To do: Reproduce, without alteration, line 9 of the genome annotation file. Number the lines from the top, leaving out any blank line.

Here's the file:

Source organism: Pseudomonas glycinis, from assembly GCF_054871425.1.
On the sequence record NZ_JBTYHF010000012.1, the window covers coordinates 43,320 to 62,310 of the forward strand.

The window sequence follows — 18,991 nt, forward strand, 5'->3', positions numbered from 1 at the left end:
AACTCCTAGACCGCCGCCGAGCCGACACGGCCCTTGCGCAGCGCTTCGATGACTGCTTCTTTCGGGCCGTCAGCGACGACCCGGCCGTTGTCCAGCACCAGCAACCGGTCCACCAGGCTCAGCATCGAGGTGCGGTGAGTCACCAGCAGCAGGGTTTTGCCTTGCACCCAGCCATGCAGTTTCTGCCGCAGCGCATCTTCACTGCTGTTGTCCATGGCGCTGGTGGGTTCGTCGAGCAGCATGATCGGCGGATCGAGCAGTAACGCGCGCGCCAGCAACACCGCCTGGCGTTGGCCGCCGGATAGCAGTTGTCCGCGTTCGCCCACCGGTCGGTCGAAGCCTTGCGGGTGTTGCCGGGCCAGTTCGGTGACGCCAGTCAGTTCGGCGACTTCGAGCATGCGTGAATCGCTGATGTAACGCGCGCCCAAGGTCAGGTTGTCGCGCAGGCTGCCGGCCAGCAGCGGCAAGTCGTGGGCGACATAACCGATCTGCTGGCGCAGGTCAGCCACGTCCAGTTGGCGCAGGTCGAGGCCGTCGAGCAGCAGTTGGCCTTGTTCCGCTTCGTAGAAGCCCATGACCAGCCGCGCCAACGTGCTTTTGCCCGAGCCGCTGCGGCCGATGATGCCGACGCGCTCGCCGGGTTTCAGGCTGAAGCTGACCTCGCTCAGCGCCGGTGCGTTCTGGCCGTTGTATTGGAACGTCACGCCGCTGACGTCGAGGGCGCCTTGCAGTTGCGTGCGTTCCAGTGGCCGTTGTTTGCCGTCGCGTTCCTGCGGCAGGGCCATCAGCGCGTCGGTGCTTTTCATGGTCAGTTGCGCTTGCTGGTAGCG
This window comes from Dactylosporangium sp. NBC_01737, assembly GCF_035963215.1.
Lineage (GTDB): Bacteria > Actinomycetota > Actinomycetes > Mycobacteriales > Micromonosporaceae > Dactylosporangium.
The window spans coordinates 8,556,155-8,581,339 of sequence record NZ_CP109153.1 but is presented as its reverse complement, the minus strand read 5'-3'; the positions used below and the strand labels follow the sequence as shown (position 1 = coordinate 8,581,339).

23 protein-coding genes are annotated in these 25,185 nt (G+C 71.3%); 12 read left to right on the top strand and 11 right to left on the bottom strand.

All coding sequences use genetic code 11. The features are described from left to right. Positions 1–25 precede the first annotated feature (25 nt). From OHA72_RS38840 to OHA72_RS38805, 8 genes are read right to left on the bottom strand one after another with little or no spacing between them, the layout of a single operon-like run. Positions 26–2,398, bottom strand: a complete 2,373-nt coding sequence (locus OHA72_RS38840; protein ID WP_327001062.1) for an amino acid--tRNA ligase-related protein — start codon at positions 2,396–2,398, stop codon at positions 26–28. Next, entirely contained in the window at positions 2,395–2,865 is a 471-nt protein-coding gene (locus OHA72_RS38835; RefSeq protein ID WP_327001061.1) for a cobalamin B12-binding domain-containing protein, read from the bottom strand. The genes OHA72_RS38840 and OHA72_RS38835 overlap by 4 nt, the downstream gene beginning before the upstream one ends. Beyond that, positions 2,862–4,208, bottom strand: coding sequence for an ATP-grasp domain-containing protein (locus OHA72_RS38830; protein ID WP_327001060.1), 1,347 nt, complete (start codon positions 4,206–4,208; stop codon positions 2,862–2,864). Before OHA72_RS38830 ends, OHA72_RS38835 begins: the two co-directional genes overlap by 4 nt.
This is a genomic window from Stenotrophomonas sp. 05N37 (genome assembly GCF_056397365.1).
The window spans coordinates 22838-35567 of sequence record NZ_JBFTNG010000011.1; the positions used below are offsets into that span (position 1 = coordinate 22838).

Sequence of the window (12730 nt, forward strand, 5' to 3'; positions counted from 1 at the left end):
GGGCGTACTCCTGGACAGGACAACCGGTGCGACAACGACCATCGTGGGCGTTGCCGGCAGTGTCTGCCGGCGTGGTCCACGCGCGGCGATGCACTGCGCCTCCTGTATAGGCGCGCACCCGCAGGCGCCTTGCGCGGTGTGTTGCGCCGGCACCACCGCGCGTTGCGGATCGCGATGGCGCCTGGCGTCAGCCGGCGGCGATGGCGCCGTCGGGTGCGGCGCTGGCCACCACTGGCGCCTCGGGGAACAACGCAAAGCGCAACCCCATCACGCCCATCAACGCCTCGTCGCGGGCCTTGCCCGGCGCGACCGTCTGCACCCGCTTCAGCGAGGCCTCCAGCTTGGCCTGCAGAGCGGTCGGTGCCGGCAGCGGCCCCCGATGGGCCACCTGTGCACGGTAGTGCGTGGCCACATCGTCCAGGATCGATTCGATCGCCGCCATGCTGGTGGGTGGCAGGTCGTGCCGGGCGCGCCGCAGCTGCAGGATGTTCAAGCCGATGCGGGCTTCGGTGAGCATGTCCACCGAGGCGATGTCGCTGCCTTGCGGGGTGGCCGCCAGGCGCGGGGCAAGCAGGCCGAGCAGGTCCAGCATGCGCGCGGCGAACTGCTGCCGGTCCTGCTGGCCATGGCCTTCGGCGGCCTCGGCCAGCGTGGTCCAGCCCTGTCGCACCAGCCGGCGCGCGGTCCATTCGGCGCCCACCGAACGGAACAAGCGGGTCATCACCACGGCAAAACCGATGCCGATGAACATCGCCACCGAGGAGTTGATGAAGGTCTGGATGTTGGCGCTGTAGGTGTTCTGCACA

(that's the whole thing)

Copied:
All coding sequences use genetic code 11. The features are described from left to right. Positions 1–25 precede the first annotated feature (25 nt). From OHA72_RS38840 to OHA72_RS38805, 8 genes are read right to left on the bottom strand one after another with little or no spacing between them, the layout of a single operon-like run. Positions 26–2,398, bottom strand: a complete 2,373-nt coding sequence (locus OHA72_RS38840; protein ID WP_327001062.1) for an amino acid--tRNA ligase-related protein — start codon at positions 2,396–2,398, stop codon at positions 26–28. Next, entirely contained in the window at positions 2,395–2,865 is a 471-nt protein-coding gene (locus OHA72_RS38835; RefSeq protein ID WP_327001061.1) for a cobalamin B12-binding domain-containing protein, read from the bottom strand. The genes OHA72_RS38840 and OHA72_RS38835 overlap by 4 nt, the downstream gene beginning before the upstream one ends. Beyond that, positions 2,862–4,208, bottom strand: coding sequence for an ATP-grasp domain-containing protein (locus OHA72_RS38830; protein ID WP_327001060.1), 1,347 nt, complete (start codon positions 4,206–4,208; stop codon positions 2,862–2,864). Before OHA72_RS38830 ends, OHA72_RS38835 begins: the two co-directional genes overlap by 4 nt.